Modeling and Advanced Control of an Activated Sludge Waste Water Treatment Facility
With sewage treatment plants accounting for some 60 percent of the phosphorus and nearly 35 percent of nitrogen entering the Chesapeake Bay, reducing these compounds is a primary task of the Bay's 40 percent nutrient reduction goal. Achieving large reductions, however, is expensive–cost estimates in Maryland alone range upwards of $300 million for the needed plant upgrades.
To help minimize capital costs, Thomas McAvoy and Peter Minderman are extending an initial Sea Grant-supported project to develop techniques of neural network and process modeling that will help operators of waste treatment plants optimize activated sludge processes, the biochemical reactions to remove carbon, phosphorus and nitrogen fro incoming waste.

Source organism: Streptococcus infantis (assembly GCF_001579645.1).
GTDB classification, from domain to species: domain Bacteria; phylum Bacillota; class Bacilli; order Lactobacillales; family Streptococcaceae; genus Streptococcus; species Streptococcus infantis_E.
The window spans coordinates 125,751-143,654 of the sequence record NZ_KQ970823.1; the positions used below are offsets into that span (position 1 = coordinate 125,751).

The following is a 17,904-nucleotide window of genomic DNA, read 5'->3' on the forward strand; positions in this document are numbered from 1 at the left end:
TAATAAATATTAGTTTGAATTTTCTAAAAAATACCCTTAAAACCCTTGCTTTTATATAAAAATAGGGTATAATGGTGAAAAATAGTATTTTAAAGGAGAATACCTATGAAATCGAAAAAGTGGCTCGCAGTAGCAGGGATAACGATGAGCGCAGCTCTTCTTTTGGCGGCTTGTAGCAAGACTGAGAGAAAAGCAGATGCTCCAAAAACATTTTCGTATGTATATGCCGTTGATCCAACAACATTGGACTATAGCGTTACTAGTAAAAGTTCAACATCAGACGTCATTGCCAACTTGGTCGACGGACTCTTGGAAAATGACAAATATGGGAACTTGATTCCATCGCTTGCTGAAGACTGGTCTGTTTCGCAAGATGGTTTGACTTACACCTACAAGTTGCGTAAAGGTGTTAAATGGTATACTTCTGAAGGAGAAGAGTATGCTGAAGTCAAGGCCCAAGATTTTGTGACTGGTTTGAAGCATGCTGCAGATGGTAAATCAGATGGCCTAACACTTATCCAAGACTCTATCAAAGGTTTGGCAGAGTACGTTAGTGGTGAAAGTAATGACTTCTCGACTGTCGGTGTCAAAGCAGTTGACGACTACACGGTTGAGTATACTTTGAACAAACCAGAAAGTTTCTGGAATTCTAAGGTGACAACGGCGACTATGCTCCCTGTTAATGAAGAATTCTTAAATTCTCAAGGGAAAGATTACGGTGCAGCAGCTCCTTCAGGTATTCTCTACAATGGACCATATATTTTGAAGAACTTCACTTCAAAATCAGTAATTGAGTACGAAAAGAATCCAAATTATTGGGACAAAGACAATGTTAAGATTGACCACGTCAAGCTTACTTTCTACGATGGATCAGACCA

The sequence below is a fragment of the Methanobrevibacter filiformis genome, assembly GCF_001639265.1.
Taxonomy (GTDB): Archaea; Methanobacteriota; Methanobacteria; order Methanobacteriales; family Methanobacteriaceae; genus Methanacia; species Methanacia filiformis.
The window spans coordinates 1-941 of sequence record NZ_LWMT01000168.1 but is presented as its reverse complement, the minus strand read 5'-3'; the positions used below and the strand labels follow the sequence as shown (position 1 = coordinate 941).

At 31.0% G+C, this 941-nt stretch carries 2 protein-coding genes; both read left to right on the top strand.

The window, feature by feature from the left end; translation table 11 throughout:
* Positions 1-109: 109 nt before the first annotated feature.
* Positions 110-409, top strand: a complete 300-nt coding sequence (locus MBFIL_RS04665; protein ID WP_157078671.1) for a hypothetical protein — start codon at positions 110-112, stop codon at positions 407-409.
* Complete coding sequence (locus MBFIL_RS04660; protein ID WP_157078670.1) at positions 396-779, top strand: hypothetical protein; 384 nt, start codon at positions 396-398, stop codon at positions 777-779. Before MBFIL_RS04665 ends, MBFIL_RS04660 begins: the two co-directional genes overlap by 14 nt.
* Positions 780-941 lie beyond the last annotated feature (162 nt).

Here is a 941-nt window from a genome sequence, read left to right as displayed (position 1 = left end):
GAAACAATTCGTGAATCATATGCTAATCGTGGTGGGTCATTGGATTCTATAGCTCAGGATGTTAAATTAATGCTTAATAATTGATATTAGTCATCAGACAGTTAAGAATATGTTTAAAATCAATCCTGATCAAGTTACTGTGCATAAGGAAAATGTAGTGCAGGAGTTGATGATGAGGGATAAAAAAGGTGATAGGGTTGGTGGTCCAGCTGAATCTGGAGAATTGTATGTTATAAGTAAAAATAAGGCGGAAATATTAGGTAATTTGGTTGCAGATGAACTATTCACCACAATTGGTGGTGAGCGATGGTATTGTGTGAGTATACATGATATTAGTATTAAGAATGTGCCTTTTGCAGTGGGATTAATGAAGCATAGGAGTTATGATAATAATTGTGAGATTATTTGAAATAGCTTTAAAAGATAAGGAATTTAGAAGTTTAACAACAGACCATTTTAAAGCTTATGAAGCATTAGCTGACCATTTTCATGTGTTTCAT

Neural network models employ techniques of artificial intelligence, in which feedback loops take changing data into account to signal adjustments in mechanical processes, such as controlling oxygen-demand activated sludge processes. By using neural network approaches for the design of models that are specific to each waste treatment plant, this project should demonstrate techniques that can:
Thomas J. McAvoy
Peter A. Minderman, Jr.
Department of Chemical Engineering
University of Maryland